Figure 3 illustrating the broad swath of liquid precipitation across the Sierra through Sunday AM. 


Figure 4 illustrating vorticity advection (red) further south coming into the Sierra. 
As this system exits to the east Saturday, residual snow showers will be frequent with minor additional accumulations likely. Then on Saturday evening, another weak shortwave attempts to press south from the Pacific NW, although the amplifying ridge off the southern California coast assumes control Sunday night. Ahead of this ridge building, a period of convective snow showers associated with a pulse of mid level moisture will be the feature on Sunday. 









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Monday, April 21, 2014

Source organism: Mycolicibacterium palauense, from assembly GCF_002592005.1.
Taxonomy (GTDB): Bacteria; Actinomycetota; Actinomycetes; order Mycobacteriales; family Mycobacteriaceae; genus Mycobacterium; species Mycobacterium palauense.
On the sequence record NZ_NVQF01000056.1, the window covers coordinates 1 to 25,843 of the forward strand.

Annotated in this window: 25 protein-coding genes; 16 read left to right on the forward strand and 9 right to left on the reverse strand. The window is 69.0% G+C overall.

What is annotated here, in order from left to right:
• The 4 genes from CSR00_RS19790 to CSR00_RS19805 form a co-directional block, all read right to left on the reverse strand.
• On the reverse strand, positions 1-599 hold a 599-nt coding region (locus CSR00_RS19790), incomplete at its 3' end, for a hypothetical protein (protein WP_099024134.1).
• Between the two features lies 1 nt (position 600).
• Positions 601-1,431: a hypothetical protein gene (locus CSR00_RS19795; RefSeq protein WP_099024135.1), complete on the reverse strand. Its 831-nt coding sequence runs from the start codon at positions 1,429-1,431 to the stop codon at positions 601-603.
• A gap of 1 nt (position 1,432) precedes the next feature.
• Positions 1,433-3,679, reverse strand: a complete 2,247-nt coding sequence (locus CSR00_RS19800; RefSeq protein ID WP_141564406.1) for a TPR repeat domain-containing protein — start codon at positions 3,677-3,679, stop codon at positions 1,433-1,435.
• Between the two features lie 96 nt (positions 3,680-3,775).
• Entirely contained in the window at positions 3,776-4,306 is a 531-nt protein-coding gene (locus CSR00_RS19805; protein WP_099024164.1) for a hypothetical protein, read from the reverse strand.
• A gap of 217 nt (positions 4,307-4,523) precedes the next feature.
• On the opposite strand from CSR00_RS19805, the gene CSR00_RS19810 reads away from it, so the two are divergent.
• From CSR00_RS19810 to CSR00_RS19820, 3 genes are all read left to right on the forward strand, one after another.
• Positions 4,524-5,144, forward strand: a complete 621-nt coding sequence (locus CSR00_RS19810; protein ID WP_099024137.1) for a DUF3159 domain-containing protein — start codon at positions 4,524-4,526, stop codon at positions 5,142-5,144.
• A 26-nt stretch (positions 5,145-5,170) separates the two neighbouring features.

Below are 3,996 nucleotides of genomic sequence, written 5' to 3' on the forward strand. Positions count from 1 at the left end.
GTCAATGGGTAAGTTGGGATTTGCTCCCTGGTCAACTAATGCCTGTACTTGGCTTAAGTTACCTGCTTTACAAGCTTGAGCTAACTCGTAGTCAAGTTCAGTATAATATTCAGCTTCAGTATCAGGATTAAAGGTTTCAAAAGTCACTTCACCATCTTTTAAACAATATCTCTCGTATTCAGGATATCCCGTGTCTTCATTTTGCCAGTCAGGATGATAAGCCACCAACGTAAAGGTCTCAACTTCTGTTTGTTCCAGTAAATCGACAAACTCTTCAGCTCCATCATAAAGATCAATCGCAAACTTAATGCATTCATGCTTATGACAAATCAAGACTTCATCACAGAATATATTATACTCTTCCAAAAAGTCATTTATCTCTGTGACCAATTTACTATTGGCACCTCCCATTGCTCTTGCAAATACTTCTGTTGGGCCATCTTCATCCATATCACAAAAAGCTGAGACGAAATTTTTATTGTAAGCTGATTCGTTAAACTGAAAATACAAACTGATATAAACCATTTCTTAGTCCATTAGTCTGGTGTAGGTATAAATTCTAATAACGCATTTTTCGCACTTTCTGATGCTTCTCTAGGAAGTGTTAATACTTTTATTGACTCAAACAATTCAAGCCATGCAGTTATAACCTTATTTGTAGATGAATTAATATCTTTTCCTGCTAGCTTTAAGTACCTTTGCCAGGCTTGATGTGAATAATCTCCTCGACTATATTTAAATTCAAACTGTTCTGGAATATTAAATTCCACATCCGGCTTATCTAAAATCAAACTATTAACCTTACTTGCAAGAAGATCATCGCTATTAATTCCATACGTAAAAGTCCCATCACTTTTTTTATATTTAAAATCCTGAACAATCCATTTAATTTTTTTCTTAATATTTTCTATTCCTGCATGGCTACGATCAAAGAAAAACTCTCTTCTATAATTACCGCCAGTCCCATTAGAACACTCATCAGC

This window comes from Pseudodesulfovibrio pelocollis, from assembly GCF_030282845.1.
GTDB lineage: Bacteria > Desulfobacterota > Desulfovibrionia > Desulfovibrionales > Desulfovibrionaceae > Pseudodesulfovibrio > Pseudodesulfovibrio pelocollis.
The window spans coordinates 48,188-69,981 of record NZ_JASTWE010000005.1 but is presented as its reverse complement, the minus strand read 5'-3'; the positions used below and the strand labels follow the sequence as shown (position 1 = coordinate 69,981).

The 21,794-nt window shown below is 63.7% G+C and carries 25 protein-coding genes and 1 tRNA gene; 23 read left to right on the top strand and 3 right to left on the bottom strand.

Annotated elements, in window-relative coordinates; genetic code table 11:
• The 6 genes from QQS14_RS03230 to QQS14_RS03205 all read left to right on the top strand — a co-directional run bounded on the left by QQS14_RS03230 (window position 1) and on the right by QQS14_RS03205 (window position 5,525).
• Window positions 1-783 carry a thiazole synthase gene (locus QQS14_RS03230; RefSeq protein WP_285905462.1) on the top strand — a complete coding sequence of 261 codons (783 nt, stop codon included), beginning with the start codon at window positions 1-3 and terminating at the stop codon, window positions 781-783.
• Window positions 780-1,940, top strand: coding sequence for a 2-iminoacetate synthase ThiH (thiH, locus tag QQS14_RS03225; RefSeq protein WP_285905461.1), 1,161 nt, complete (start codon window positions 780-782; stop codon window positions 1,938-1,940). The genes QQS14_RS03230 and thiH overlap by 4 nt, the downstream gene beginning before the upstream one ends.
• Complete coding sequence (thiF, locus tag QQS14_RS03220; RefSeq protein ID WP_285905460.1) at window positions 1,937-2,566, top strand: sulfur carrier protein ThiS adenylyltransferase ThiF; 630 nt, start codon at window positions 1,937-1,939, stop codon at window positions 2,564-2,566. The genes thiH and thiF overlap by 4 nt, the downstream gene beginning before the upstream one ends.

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Hey It's Sum...NOT SO FAST, MY FRIEND!

Mother Nature pulls a Lee Corso on us and says NOT SO FAST! to summer. The next 7 to 10 days will be a reminder that it is still spring. MJO is in an active phase for the west coast, PNA is in a somewhat favorable phase, and AO is more favorable than unfavorable, which all together leads to stormy weather.

 Mother Nature pulling a Lee Corso and saying, 'NOT SO FAST!' for summer weather.

The first storm will impact the Sierra tonight and tomorrow, dropping 0.1-0.5" of precipitation and 1-3" of snow. It will get cold with snow levels dropping below lake level tomorrow. The next storm beginning Thursday evening and lasting through Saturday will be stronger and drop 0.5-1.5" of precipitation and 4-8" of snow with some high elevations areas possibly reaching 1". That is a little further out, so we will keep monitoring the storm for any changes.

HPC 5-day precipitation forecast. 0.5-2" across the Sierra.

 9-10,000' winds, temperatures, and heights. Will get cold tomorrow and again late this week.